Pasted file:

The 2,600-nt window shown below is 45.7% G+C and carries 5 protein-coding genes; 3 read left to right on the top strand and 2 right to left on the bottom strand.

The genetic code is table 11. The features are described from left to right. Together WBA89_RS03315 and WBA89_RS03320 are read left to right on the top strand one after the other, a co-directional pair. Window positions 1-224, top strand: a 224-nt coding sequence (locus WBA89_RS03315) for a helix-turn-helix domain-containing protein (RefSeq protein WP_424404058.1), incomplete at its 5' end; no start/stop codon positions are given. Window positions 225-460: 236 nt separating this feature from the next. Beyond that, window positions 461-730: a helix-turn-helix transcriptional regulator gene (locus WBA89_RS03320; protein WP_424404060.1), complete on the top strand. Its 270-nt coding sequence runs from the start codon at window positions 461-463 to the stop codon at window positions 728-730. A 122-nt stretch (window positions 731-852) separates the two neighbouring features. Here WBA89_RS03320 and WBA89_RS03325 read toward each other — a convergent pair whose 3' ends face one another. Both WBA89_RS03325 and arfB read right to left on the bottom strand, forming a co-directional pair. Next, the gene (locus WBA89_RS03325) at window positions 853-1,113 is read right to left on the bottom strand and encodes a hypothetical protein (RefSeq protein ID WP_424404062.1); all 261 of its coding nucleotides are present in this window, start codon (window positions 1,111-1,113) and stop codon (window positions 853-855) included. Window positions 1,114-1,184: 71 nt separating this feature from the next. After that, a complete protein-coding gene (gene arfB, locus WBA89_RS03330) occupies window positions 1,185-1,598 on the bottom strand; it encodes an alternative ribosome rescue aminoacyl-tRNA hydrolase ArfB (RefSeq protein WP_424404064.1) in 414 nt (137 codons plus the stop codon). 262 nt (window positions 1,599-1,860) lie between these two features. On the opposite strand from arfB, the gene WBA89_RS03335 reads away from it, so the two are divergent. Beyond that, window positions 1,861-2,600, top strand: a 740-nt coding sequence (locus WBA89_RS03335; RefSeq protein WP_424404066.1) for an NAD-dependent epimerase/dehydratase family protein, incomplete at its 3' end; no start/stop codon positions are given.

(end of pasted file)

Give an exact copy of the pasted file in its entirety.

The 2,600-nt window shown below is 45.7% G+C and carries 5 protein-coding genes; 3 read left to right on the top strand and 2 right to left on the bottom strand.

The genetic code is table 11. The features are described from left to right. Together WBA89_RS03315 and WBA89_RS03320 are read left to right on the top strand one after the other, a co-directional pair. Window positions 1-224, top strand: a 224-nt coding sequence (locus WBA89_RS03315) for a helix-turn-helix domain-containing protein (RefSeq protein WP_424404058.1), incomplete at its 5' end; no start/stop codon positions are given. Window positions 225-460: 236 nt separating this feature from the next. Beyond that, window positions 461-730: a helix-turn-helix transcriptional regulator gene (locus WBA89_RS03320; protein WP_424404060.1), complete on the top strand. Its 270-nt coding sequence runs from the start codon at window positions 461-463 to the stop codon at window positions 728-730. A 122-nt stretch (window positions 731-852) separates the two neighbouring features. Here WBA89_RS03320 and WBA89_RS03325 read toward each other — a convergent pair whose 3' ends face one another. Both WBA89_RS03325 and arfB read right to left on the bottom strand, forming a co-directional pair. Next, the gene (locus WBA89_RS03325) at window positions 853-1,113 is read right to left on the bottom strand and encodes a hypothetical protein (RefSeq protein ID WP_424404062.1); all 261 of its coding nucleotides are present in this window, start codon (window positions 1,111-1,113) and stop codon (window positions 853-855) included. Window positions 1,114-1,184: 71 nt separating this feature from the next. After that, a complete protein-coding gene (gene arfB, locus WBA89_RS03330) occupies window positions 1,185-1,598 on the bottom strand; it encodes an alternative ribosome rescue aminoacyl-tRNA hydrolase ArfB (RefSeq protein WP_424404064.1) in 414 nt (137 codons plus the stop codon). 262 nt (window positions 1,599-1,860) lie between these two features. On the opposite strand from arfB, the gene WBA89_RS03335 reads away from it, so the two are divergent. Beyond that, window positions 1,861-2,600, top strand: a 740-nt coding sequence (locus WBA89_RS03335; RefSeq protein WP_424404066.1) for an NAD-dependent epimerase/dehydratase family protein, incomplete at its 3' end; no start/stop codon positions are given.